Updated 1/25/2023 I just added a related post below:

Jacobi fields, Conjugate points and limit cycle theory

EDIT: Here is a related post which concern quadratic vector fields rather than Van der Pol equation. In this linked post we see that the convexity of limit cycle play a crucial role. On the other hand the unique limit cycle of Van der Pol equation is convex. So there is a Riemannian metric on $\mathbb{R}^2 \setminus C$ such that all solutions of the Van der Pol equation are geodesics. Here $C$ is the algebraic curve $yP-xQ=0$ where $P,Q$ are the components of the Van der Pol equation. Moreover the unique limit cycle of the Van der Pol equation does not intersect this algebraic curve $C$.

The classical Van der Pol equation is the following vector field on $\mathbb{R}^{2}$:

\begin{equation}\cases{\dot{x}=y-(x^{3}-x)\\ \dot{y}=-x}\end{equation}

This equation defines a foliation on $\mathbb{R}^{2}-\{ 0\}$. It is well known that this vector field has a unique limit cycle (isolated closed leaf) in the (punctured) plane.

I search for a geometric proof for a particular case of this fact. In fact I search for an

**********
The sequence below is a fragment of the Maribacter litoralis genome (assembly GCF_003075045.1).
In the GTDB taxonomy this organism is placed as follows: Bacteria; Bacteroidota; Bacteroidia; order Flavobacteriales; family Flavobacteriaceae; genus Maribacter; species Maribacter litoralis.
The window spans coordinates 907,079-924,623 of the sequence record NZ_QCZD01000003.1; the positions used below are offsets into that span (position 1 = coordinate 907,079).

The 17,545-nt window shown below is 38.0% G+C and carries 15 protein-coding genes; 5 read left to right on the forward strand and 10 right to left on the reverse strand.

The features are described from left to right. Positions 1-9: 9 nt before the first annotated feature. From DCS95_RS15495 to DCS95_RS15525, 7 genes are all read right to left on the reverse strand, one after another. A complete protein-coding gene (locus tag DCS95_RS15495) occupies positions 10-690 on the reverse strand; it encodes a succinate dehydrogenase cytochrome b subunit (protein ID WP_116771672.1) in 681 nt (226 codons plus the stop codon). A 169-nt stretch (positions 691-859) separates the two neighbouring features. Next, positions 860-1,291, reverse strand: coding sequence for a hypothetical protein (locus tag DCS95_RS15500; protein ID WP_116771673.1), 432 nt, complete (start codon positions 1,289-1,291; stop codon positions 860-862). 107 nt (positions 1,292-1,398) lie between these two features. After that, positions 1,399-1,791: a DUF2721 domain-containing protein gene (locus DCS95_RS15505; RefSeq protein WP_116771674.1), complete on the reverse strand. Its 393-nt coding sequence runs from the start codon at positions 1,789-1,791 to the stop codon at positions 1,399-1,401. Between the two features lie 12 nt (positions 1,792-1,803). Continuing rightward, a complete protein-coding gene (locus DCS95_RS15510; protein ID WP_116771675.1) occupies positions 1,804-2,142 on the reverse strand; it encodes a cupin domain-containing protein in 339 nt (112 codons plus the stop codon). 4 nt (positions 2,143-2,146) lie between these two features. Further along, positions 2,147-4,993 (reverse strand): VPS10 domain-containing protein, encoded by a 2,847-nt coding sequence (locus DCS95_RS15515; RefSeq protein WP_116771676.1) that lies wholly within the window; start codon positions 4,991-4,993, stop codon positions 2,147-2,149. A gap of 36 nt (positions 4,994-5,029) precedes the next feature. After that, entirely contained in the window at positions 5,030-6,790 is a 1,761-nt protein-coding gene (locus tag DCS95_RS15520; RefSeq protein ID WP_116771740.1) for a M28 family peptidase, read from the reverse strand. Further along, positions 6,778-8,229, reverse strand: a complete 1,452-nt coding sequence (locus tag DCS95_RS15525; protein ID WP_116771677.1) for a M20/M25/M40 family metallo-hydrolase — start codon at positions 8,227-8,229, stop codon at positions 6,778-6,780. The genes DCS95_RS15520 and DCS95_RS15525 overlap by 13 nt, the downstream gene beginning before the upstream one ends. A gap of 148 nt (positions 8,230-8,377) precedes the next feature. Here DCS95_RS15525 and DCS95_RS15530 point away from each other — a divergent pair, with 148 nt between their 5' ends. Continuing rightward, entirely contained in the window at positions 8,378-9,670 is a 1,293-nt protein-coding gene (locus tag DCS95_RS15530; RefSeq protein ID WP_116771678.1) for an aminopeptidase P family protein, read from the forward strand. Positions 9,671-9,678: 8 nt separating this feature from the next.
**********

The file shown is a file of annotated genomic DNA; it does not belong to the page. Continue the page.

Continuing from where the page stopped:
alternative proof of the fact that this system has at most one limit cycle.

Here is my question:


Is there a Riemannian metric on $\mathbb{R}^{2}-\{0\}$ with the following two properties?:

  1. The Gaussian curvature is nonzero at all points of $\mathbb{R}^{2}-\{0\}$.

  2. Each leaf of the corresponding foliation of $\mathbb{R}^{2}-\{0\}$ is a geodesic.

Obviously from the Gauss Bonnet theorem we conclude that existence of such metric implies that there are no two distinct simple closed geodesics on $\mathbb{R}^2\setminus \{0\}$, otherwise we glue two copy of the annular region surrounded by closed geodesics along the boundary then we obtain a torus with non zero curvature.(So this gives us an alternative proof for having at most one limit cycle for the Van der Pol equation)